Dec 202017
 

Sunday 17th December:

Wendy and I woke up to find we could barely see the end of our garden for fog and it was wet and cold.   Oh well, knowing the intrepid Gravesend Group birders someone was bound to be at Leybourne so we packed a flask and set off.  On our way down the A2 the fog lifted and the sun shone brightly but descending into the Medway valley the fog once again enveloped us, so an inauspicious start to the trip.

Frozen Lake

Yes, others had taken a break from Christmas shopping and so seven of us set off to see what was about. Leybourne lakes are old flooded gravel pits which have been landscaped and the surrounding area turned into a leisure park with a mixed habitat which encourages wildlife.   It is very popular for water sports and sure enough a group of scuba divers were swimming about in the water – made me feel cold just looking at them!

Our walk from the car park through a lightly wooded area saw blue tit, great tit, and robin; continuing on through the conservation area we had sightings of wren, dunnock and several blackbirds.   A lone chiffchaff was feeding in a willow and in the ditch below some had a brief glimpse of a Cetti’s warbler. The ponds were mainly frozen over but there were moorhen and coot scuttling about feeding and black-headed and herring gull drifting overhead.   It was quite difficult peering through the mist and a distant bird may have been a mistle thrush and a woodpecker flew over but not sure which one it was.  A bush containing a number of goldfinches made a pleasing sight as there were few birds showing well.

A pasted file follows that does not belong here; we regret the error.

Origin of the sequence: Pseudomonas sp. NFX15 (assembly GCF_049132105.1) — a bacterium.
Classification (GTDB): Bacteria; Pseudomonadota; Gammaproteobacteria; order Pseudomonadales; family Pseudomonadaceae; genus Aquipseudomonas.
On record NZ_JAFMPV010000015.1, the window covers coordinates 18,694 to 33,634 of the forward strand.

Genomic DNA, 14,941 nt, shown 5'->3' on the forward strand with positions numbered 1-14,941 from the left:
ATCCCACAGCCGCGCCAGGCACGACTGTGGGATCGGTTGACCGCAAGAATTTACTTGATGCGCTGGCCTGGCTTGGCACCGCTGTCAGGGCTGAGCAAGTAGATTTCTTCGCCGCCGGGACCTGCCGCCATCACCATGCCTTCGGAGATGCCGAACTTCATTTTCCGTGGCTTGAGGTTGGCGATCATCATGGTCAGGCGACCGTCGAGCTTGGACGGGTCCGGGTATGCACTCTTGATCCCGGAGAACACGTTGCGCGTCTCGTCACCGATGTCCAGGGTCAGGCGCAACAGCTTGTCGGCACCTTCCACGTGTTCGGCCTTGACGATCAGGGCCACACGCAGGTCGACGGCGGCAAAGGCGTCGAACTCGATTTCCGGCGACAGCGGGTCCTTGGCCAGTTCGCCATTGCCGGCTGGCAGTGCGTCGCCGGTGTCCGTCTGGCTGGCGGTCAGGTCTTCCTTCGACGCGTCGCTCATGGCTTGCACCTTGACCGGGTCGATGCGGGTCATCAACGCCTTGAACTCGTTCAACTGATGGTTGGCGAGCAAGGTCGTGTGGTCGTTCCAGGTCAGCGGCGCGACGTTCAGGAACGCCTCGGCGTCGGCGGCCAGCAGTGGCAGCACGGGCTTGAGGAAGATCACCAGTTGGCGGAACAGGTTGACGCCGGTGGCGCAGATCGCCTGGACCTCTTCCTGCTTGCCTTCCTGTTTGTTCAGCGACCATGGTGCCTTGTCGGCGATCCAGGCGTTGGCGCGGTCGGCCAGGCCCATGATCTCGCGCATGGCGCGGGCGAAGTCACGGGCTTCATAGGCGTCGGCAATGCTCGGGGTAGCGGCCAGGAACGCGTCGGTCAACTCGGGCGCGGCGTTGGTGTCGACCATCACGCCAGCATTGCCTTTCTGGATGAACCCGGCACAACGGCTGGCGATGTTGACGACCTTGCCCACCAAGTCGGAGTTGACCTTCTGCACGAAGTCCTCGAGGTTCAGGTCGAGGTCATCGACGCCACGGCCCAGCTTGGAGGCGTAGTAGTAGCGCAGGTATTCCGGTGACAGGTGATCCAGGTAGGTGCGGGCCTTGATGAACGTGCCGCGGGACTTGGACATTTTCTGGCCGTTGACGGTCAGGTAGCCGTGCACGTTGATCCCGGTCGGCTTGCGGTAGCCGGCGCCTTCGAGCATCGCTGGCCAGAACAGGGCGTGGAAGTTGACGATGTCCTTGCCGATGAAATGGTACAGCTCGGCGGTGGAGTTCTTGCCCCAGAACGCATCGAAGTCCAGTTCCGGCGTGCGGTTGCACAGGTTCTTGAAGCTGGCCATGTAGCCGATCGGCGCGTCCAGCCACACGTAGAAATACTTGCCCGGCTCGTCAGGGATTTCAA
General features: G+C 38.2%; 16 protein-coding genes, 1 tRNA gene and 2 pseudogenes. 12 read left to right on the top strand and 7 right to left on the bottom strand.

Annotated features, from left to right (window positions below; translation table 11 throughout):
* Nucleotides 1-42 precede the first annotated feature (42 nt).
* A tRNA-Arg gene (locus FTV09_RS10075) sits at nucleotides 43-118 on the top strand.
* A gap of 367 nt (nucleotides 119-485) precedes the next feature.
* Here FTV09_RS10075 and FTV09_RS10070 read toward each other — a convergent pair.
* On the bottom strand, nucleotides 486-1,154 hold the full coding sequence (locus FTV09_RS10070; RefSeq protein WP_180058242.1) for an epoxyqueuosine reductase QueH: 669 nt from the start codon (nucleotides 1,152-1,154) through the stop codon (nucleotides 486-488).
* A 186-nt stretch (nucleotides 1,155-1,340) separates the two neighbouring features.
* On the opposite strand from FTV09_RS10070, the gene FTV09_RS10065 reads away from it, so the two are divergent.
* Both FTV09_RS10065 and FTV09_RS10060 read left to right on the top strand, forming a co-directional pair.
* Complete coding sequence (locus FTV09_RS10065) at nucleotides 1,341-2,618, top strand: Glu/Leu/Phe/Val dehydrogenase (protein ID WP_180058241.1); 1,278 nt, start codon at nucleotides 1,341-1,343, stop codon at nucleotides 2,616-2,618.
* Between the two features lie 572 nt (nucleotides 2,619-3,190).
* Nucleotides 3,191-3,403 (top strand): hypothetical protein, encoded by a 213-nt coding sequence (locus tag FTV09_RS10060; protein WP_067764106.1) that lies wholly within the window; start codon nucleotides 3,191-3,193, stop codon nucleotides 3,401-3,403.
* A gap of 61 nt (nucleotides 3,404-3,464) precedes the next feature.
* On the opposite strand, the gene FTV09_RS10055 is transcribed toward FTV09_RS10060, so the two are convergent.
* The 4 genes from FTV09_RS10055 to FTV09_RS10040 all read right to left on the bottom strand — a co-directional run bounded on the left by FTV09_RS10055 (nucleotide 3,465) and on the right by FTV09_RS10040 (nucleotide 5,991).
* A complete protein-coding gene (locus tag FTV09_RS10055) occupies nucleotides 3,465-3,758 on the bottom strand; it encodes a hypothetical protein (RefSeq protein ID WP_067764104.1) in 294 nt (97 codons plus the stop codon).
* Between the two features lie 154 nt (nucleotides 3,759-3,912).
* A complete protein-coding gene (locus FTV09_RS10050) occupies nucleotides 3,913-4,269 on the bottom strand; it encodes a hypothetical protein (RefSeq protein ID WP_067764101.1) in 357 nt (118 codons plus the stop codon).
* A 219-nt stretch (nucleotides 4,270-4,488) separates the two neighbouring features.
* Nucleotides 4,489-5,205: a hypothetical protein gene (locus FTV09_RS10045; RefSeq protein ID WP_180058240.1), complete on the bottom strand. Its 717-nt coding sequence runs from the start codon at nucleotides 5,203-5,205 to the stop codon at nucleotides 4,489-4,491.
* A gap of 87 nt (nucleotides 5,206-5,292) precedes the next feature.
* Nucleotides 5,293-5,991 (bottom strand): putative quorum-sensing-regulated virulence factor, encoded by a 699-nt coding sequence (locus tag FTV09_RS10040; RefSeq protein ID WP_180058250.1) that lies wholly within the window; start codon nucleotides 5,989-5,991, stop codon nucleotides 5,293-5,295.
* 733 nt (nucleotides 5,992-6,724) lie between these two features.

Goosander

However, we had heard that there was a goosander on the Railway Lake and sure enough as we looked out a female emerged from a nearby bank, a superb sight as it swam in front of us diving as it went.   There were over 20 tufted ducks on this lake with some cormorants, great-crested grebe and a pair of shovelers.   A sparrowhawk flew away from us across the frozen lake.   Generally there were not many ducks about which was probably because most of the lakes were frozen over.  A walk around the adjacent Railway Scrub area was better with sightings of fieldfare, song thrush, green woodpecker, jay, long-tailed tit, chaffinch, collard dove and kestrel.

It really was getting quite cold by this time so a fairly brisk walk back to the car park took us past The Ocean lake where we saw pochard, mallard, mute swan, lesser black-backed gull and greylag goose on some open water, but none of the Canada geese that are normally here.   There were any number of woodpigeon, crows and magpies throughout the park

As we were leaving a grey heron flew over making our total number of species seen 43, not bad given the difficult conditions.

So after exchanging seasonal greetings Wendy and I went to get the bird we really wanted – a turkey.

Happy Christmas to everyone and we look forward to seeing you in 2018!

Happy Christmas

Jeffrey and Wendy Kirk

Thanks to Jeff and Wendy for leading the walk, and to those who attended.  

Sue

 

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